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Every business manager is the centre of a web of values which connect into various value systems that, while different from one another, have interconnections. Therefore, ethical behavior on the part of managers has its roots in numerous aspects of contemporary society. In particular, there are five sources of ethical behavior in any society. These are value-forming activities of various social institutions, values and goals of an organization, peers and colleagues in the organization, work and career, and professionalization and professional code of conduct. Let us see how each of these affects ethical behavior.

1.         Value-forming Institutions. The life and development of a society are both based upon and produce values. Therefore, there can be various institutions in the society which inculcate values in an individual. In particular, there are four major institutions which provide the basic sources of values for persons and organizations: family, school, state, and religion. Value systems are constructed over a lifetime of experience in which the value-shaping influences of these institutions predominate. A key characteristic of all these basic value-forming sources is their inter relatedness. The values fostered by each reinforces the values of the others and together. The values fostered by each reinforces the values of the others, and together they exert many influences on the value patterns exhibited both by individuals and organizations.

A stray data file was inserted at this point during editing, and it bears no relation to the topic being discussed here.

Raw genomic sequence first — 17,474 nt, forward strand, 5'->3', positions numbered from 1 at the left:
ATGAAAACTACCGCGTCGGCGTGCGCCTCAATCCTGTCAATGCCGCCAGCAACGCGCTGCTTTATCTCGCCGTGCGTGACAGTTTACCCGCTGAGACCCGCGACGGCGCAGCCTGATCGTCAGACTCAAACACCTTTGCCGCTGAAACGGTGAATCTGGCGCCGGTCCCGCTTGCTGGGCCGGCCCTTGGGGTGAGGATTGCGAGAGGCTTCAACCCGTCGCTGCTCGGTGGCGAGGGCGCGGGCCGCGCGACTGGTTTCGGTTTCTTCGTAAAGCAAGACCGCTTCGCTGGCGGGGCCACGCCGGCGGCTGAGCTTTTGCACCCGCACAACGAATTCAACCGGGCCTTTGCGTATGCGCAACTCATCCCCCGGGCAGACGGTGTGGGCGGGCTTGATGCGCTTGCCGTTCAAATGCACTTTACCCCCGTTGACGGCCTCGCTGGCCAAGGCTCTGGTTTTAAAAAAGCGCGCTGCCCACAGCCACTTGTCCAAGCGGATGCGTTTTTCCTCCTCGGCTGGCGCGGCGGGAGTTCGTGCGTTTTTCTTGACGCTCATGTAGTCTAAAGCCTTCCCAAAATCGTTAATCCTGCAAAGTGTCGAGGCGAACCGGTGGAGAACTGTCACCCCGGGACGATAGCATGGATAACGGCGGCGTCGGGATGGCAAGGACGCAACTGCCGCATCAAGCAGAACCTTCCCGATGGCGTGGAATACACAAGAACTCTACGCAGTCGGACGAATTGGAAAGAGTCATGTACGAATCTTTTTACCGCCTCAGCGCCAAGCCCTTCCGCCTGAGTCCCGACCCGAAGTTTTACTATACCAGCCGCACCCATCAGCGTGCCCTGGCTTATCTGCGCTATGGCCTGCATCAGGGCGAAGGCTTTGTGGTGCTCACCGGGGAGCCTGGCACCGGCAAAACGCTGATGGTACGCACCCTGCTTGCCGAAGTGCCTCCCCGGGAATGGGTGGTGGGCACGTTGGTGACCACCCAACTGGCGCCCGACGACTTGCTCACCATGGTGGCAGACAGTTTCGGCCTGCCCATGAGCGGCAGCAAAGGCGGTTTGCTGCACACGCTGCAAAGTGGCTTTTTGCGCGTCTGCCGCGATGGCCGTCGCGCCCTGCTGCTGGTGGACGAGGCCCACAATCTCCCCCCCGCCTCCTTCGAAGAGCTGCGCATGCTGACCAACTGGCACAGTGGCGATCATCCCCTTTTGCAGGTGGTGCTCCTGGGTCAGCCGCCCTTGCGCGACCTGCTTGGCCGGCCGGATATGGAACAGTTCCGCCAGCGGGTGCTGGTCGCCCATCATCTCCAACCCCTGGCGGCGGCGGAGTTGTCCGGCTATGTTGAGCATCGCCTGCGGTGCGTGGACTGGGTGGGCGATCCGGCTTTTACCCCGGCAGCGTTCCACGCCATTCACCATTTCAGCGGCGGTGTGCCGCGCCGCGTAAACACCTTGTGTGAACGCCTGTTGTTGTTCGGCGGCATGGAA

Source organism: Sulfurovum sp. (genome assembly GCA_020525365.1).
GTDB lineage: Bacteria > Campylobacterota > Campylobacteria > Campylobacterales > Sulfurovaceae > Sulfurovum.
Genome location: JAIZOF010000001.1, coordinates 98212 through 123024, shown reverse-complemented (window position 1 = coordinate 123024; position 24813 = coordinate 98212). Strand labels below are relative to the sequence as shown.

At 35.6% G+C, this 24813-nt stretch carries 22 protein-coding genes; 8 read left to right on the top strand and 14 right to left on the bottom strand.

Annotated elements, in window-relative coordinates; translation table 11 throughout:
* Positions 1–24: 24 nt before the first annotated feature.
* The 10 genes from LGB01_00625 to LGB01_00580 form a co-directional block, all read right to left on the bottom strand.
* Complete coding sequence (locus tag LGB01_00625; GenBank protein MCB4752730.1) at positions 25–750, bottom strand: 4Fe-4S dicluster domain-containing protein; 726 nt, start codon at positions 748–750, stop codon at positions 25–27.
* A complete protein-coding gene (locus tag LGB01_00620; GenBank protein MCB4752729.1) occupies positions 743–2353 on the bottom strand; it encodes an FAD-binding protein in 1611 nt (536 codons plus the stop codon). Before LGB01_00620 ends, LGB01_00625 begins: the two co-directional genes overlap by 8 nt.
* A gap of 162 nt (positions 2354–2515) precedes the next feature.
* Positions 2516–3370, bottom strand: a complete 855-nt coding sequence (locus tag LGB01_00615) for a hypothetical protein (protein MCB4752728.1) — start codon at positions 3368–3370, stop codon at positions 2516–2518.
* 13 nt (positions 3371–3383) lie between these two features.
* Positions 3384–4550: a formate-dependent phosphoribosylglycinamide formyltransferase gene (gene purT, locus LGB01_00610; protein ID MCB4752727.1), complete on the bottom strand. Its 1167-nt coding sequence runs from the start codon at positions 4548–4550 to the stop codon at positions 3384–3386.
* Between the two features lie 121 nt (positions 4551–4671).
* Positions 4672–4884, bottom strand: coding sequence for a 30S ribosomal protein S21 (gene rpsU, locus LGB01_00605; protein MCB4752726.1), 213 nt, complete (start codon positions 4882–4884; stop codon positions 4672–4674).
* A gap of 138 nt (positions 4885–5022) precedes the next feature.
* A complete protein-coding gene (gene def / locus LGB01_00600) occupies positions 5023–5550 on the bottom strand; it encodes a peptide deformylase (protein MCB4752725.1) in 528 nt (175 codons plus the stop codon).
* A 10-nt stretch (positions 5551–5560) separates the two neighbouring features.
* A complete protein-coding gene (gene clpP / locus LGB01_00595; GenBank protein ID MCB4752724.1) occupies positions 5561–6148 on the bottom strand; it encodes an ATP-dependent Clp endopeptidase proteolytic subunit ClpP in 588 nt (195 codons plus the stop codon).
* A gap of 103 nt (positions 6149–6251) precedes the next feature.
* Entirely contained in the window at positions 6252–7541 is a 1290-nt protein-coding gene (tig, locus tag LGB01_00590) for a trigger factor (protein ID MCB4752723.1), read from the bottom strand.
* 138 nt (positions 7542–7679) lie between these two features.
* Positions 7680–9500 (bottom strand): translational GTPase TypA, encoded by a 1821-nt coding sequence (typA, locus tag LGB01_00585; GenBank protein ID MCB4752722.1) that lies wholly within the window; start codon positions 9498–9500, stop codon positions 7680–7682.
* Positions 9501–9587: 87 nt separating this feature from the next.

The basic process of value formation by these institutions is that they prescribe what is good or bad for an individual. Good behavior is rewarded and bad behavior is punished. This recurs in the daily routine of the individual and he learns a particular behavior which is rewarded and reinforced. Since an organization is an agglomeration of individuals, its values are the collective values of individuals. This is the reason why there is a conflict of individual and organizational values.

2.         Values and goals: There is an important relationship between the goals and values of an organization. The goals of a business organization and its managers may either be explicit or implicit. Clearly, a business is an economic institution and as such, pursues an essentially economic goal that is maximization of profit as put by classical economic theory. However, the goals of business organizations and managers are extremely complex and empirical evidence abounds that the ultimate goals of profit maximization are tempered by a much wider range of values explicit and implicit in an organization’s goals that temper the profit maximization concept. Among these are leadership, integrity, knowledge and skills, amity, influence and power and survival. All these factors change the goals of the organization and consequently the expected behavior from individuals.